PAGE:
Since the aloe vera comes from the tropics or subtropics, it loves a warm, full sun location. As a houseplant for direct sunlight, it needs a place in a bright and sunny south-facing window or, better still, in the winter garden. The soil should be mineral, rather poor in humus and rich in nutrients, but not too moist. Soils containing sand and well drained of water are ideal, as waterlogging often leads to rot damage. Ready-made cactus or succulent soil are well suited for the plant.
The real aloe is usually cultivated as a container plant or houseplant. It can also be used together with various types of cactus and other tropical succulents to plant troughs, which then have to be overwintered frost-free. In any case, give it the sunniest and warmest place your apartment or terrace has to offer in summer.
Planting and care
Even if you cultivate the aloe vera as a houseplant, you should put it on the balcony or terrace in summer, as the lighting conditions are much better here. Water the plant sparingly, being careful not to get the inside of the rosette damp. In their hot home, the water supply in the rosette is often essential for survival, but in our regions it can lead to rot damage. It is best to water the aloe vera over a saucer and add some liquid cactus fertilizer to the watering water every two weeks. After the inflorescence has wilted, cut it off to encourage new flowers to grow.
As a typical pot and container plant, aloe vera has to be repotted about every two to four years, depending on its age. For planting you should use a sandy cactus or succulent soil, alternatively a potted plant soil, which is enriched with sand or clay granules in a ratio of 2: 1. You can also mix in a tablespoon of carbonate of lime, as aloe vera loves lime. After repotting, the plant usually has to be supported with two wooden sticks until it has formed new roots. Since it is quite heavy, it can otherwise happen that it simply tips over in the new earth.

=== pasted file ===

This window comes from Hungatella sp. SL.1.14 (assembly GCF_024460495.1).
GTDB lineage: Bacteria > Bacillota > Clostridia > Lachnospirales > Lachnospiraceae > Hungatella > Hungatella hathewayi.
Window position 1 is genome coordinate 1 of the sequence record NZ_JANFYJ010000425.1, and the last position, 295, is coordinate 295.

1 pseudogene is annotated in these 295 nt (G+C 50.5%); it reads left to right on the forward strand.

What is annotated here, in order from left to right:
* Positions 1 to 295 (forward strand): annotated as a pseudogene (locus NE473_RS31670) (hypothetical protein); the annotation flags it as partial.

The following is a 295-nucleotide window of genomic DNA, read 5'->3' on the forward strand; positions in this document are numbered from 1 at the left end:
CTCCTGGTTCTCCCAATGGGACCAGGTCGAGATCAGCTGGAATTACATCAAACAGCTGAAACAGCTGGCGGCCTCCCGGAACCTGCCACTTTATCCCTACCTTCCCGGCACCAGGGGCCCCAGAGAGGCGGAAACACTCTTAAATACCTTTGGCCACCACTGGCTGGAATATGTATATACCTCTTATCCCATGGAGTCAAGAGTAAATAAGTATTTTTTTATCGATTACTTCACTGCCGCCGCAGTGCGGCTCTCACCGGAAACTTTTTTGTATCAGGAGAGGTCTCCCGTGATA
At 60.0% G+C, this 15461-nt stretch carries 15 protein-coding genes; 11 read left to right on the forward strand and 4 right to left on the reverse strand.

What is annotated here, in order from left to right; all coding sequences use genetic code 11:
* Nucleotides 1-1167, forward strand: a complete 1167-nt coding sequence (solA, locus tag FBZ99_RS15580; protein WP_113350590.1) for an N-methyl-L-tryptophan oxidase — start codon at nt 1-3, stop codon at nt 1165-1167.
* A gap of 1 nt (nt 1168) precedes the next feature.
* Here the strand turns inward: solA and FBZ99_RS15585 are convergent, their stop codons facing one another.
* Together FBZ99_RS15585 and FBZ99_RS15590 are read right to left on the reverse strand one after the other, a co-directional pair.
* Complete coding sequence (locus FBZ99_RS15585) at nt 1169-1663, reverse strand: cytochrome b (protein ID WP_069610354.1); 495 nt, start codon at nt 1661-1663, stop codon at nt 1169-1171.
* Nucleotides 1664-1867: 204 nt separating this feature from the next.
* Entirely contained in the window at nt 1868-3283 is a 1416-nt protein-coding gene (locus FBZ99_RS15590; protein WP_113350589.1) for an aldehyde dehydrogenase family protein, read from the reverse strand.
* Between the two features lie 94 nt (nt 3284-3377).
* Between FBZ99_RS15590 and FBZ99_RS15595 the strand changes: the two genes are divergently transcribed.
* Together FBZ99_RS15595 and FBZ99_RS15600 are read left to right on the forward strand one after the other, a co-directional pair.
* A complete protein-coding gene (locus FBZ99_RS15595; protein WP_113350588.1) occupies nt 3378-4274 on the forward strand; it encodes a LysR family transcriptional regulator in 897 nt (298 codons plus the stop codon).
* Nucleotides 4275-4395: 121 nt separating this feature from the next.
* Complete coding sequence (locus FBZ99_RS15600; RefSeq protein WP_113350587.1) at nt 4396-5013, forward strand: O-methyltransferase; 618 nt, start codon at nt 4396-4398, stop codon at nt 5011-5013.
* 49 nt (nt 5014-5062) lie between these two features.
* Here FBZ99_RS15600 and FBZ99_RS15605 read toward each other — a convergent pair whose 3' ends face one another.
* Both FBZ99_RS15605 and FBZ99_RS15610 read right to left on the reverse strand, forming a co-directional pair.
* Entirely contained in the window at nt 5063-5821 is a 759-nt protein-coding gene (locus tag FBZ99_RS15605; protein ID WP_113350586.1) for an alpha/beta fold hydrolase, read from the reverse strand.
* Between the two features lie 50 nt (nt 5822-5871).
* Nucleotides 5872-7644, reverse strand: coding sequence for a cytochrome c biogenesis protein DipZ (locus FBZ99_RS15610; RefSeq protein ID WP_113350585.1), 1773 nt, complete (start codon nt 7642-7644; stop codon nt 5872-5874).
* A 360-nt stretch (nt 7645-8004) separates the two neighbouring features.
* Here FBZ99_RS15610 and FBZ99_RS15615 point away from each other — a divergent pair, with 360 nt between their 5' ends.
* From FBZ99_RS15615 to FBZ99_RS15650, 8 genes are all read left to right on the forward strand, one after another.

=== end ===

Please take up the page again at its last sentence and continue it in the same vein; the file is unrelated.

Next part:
Clear the real aloe into winter quarters in good time, because temperatures of four degrees or more can damage the plant. Aloe vera spends the cold season best in a light, not too heated winter garden at around 15 degrees. Alternatively, a bright south-facing window in a cool room is also suitable. Water the plant very sparingly during the winter months - watering every four to six weeks is sufficient. There is also no fertilization in winter. This rest period is important so that the plant can flower. As soon as the flowering shoots appear, it can be warmer again.
If you want to propagate an aloe vera, it is best to use the offshoots. More precisely, the aloe vera forms children and roots. These small, already finished plants can simply be separated from the mother plant for propagation in spring and planted individually when they are at least five centimeters tall.
Diseases and pests
If no major care mistakes are made, the aloe vera is a very robust plant that is hardly attacked by pests or plant diseases. Failures are almost always due to root rot due to the wrong substrate and excessive watering. Mealybugs and mealybugs sometimes appear in the winter months.